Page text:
TAG | pollution
Inflammatory bowel disease, or IBD, is characterized by inflammation of the intestines, and is most notably represented as Crohn’s disease, which usually affects the small intestine, but may affect other areas of the digestive tract, and ulcerative colitis, which usually affects the large intestine, or colon.
Two recent studies, presented at the American College of Gastroenterology’s 76th Annual Scientific Meeting, discovered a connection between IBD and vitamin D status, or with latitude of geographic location at age 30. Latitude has been found to be strongly correlated with vitamin D status, because vitamin D is most commonly obtained through UV sun exposure. Those people living at higher latitudes are more likely to have insufficient vitamin D status; thus, the vitamin D connection to IBD.
In one study, it was found that people who lived in northern US latitudes at age 30 were more likely to later develop IBD. The researchers stated, “This differential risk may be explained by differences in UV light exposure, vitamin D status, or pollution.” The risk of developing Crohn’s disease was 50 percent lower in those people living in southern latitudes at age 30, and for ulcerative colitis, it was 35 percent lower.
In the second study, vitamin D3 supplementation was given to Crohn’s patients with low blood levels of vitamin D. The low-dose group received 1,000 IU daily, and the high-dose group received 10,000 IU daily. After 26 weeks of supplementation, there were differences in vitamin D levels, but more importantly, there was a significant improvement of disease symptoms in the high-dose compared to the low-dose group.
So many conditions are affected by insufficient vitamin D levels. If you do not know your vitamin D level, get it checked, even if you live in the south. Most integrative doctors recommend a vitamin D level of at least 50 ng/dL.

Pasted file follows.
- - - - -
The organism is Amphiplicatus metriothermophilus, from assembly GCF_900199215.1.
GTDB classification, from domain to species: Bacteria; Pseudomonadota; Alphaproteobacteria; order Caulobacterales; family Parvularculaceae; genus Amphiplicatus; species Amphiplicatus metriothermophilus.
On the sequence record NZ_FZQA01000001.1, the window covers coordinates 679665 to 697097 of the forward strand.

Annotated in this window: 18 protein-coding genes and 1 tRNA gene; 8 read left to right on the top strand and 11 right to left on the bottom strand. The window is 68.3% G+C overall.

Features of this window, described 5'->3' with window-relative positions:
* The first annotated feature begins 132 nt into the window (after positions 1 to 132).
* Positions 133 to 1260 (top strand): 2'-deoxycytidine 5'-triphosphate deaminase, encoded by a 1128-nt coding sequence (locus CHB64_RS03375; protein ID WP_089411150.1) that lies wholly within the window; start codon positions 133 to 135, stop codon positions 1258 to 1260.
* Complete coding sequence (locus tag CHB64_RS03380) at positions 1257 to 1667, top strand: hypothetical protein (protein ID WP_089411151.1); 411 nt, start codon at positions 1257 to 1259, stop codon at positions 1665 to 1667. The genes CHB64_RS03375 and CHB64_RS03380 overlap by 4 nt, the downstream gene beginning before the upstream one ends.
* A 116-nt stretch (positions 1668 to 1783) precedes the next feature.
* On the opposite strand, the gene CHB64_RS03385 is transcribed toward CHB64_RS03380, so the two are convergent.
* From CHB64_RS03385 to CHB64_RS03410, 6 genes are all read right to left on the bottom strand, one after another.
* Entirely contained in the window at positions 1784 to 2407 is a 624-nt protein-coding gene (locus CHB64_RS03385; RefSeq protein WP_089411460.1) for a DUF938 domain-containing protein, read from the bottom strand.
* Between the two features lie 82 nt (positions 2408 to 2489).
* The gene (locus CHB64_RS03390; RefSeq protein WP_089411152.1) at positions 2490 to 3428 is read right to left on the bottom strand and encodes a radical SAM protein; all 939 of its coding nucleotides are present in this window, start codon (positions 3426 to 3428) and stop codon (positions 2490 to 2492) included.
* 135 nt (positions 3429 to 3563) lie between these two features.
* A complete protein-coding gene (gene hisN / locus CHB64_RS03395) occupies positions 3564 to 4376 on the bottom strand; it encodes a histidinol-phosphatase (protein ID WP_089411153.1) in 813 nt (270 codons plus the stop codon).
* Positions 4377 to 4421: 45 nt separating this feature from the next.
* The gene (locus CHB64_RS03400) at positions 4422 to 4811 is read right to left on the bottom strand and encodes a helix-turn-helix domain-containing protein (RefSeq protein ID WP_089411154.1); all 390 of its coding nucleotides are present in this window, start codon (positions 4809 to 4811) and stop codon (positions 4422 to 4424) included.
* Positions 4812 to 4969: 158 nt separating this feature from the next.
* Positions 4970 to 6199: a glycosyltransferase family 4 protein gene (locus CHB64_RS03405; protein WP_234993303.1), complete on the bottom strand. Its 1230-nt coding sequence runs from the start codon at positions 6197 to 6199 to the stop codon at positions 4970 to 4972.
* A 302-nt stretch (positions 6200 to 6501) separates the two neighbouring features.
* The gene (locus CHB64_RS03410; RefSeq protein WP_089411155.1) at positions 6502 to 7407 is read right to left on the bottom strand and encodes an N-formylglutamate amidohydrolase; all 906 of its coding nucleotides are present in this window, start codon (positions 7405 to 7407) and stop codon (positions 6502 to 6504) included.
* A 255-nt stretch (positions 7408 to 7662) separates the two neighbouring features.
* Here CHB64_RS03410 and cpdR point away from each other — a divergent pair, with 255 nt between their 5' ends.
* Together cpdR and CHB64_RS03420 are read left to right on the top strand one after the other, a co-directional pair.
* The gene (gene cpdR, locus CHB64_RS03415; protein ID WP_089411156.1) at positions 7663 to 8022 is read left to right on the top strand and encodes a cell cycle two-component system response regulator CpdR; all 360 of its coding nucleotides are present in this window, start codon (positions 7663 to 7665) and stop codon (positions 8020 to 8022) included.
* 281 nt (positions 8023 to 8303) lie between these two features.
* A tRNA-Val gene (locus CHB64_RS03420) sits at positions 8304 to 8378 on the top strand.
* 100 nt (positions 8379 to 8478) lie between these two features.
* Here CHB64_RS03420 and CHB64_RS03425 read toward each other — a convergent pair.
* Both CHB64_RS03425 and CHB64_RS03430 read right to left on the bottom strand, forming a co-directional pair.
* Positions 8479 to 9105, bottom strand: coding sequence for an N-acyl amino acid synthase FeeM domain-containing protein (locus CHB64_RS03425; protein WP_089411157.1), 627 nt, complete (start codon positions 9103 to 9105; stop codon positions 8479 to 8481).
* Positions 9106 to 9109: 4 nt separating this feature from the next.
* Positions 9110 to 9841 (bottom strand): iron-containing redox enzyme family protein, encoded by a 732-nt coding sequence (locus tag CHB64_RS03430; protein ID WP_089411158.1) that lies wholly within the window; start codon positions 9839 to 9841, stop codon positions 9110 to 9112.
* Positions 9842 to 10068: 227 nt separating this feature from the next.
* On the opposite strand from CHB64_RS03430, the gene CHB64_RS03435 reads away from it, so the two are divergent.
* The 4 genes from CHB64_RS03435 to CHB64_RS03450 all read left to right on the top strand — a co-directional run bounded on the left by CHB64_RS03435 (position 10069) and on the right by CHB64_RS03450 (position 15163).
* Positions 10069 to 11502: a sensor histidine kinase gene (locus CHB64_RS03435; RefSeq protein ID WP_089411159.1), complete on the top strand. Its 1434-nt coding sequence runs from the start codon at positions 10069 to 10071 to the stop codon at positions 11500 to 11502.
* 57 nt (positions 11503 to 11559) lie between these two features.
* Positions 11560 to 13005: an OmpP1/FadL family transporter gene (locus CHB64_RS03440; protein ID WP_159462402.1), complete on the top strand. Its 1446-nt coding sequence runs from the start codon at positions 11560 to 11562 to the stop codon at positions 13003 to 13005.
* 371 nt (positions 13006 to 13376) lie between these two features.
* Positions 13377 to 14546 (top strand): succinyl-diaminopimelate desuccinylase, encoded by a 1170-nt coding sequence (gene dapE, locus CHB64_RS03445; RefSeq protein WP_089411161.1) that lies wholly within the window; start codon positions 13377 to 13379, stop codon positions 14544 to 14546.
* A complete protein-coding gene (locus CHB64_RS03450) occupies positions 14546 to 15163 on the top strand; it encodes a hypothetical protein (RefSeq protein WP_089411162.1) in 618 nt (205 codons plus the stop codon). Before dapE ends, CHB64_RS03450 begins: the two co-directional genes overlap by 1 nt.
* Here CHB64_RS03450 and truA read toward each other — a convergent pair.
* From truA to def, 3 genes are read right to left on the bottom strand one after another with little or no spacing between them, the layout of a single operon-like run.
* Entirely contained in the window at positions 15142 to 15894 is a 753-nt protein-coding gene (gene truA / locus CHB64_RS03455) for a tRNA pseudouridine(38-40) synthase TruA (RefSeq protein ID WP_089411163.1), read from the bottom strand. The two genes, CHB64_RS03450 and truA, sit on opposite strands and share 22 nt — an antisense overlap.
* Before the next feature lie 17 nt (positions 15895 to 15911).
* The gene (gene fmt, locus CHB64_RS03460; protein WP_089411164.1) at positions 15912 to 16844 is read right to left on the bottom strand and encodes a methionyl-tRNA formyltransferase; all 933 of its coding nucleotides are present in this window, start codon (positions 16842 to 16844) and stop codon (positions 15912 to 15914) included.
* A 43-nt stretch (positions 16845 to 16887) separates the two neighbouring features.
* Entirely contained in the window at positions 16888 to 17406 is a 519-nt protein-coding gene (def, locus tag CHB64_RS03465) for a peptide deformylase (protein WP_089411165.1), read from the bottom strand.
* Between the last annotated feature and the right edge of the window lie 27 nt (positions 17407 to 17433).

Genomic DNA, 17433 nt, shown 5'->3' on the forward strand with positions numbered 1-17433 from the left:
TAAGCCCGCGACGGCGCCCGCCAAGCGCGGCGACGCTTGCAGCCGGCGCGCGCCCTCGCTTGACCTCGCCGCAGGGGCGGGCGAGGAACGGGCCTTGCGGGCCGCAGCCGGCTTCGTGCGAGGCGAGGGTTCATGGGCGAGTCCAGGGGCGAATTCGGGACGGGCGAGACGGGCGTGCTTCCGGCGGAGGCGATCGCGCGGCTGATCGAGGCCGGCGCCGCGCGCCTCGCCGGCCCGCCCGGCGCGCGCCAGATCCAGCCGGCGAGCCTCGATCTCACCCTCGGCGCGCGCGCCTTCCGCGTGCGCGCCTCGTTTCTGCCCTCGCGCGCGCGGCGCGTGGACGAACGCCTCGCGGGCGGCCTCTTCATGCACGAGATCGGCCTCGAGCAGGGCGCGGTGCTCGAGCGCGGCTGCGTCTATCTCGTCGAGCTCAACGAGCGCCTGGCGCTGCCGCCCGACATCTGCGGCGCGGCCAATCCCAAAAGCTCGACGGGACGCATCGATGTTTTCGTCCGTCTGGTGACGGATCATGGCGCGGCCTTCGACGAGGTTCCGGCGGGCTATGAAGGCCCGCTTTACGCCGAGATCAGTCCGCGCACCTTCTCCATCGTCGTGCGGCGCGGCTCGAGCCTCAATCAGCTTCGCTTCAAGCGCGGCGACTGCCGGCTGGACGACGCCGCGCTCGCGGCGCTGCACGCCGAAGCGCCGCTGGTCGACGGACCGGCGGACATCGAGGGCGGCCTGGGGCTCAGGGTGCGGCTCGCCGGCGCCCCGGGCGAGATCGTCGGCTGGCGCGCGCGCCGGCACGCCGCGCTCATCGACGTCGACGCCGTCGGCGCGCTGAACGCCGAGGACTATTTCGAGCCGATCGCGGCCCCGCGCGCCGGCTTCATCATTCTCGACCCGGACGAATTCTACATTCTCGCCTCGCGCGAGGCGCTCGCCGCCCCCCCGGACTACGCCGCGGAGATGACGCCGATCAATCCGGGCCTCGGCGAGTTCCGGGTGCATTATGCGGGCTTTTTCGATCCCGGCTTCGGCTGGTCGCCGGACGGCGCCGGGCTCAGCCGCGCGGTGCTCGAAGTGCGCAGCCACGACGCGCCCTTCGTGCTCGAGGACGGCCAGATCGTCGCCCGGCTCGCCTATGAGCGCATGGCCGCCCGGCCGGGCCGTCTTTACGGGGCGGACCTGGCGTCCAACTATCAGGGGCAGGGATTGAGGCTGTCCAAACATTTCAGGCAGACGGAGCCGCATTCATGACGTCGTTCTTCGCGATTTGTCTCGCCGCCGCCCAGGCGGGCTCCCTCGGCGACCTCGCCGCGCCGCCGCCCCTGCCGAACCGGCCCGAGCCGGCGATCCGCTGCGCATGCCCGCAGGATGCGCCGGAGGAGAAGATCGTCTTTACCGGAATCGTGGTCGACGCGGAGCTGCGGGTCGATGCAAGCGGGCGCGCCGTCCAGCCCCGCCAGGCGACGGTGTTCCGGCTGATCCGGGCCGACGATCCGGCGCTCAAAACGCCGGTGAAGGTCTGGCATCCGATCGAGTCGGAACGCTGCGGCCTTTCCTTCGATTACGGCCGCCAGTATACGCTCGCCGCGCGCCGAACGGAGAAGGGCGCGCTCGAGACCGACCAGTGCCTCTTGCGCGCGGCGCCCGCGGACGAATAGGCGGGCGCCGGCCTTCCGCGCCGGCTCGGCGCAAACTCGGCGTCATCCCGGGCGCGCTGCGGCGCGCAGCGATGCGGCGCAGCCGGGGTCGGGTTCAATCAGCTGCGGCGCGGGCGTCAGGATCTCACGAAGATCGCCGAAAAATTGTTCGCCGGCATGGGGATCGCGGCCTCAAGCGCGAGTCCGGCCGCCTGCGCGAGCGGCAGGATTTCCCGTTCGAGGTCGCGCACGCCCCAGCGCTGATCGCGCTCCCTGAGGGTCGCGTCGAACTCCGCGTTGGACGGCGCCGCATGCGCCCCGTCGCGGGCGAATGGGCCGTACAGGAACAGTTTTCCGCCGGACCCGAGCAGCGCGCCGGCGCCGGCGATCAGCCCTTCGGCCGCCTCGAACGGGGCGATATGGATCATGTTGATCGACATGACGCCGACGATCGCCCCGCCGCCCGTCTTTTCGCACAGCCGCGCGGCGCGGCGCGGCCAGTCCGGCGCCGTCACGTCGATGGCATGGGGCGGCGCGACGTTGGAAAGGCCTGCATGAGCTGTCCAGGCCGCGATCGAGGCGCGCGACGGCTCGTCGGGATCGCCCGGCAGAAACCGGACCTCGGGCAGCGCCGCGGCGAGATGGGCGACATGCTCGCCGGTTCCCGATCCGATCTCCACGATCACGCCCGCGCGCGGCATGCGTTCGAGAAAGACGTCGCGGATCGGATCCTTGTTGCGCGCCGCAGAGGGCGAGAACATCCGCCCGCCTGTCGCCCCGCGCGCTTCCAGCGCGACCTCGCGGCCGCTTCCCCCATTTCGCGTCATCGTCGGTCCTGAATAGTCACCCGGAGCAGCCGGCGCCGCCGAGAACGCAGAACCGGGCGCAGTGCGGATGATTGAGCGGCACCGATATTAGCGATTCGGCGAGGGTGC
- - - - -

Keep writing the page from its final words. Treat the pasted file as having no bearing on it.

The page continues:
It’s something that none of us ever wants to hear: that every day our bodies encounter scores of dangerous toxins that can contribute to one of the deadliest diseases in history. According to the American Cancer Society, cancer is the second-leading cause of death in the United States, and an alarming new report from the President’s Cancer Panel brings to light the shocking truth about the impact of environmental pollution on cancer rates in the United States.
The report, entitled Reducing Environmental Cancer Risk: What We Can Do Now, outlines the sources and types of environmental contaminants and their significant impact on our overall health—emphasizing in particular the risk to pregnant mothers and infants. The PCP urges government officials to take a stronger position on regulating harmful chemicals and provides a comprehensive list of recommendations to help reduce our exposure to environmental contaminants. That list includes:
- Choosing organically grown foods to reduce exposure to pesticides and chemical fertilizers
- Eating free-range meats to reduce exposure to antibiotics, growth hormones and toxic runoff from livestock feed lots
- Buying environmentally-friendly home/garden products to reduce exposure to hazardous toxins
- Avoiding hard plastic bottles/containers made with endocrine-disrupting chemicals such as BPA
- Reducing exposure to occupational chemicals by removing shoes before entering the home
- Filtering home tap or well water to reduce exposure to numerous known/suspected carcinogens
- Storing and carrying water in stainless steel, glass or BPA- and/or phthalate-free containers
- Microwaving food in ceramic or glass instead of plastic containers
Still, this isn’t new news to natural health experts, who for decades have warned of the dangers of toxic exposure and advocated for stronger government regulations. The reality, however, is that of the more than 80,000 chemicals currently being used in the U.S. (with over 1,000 new chemicals introduced each year), only a few hundred have actually been tested for safety. Not only that, but according to the PCP report many known or suspected carcinogens are not regulated at all.
Says natural health and detox expert Brenda Watson, “I can’t stress enough how important it is that the danger of toxin exposure is finally receiving the attention it should. My hope now is that more people will take responsibility for their health—and the health of our planet—by taking steps to reduce toxins in their daily lives.”
For more information about environmental toxins, their impact on your health, and how you can take steps to reduce your daily exposure, visit Brenda Watson’s Detox Strategy website.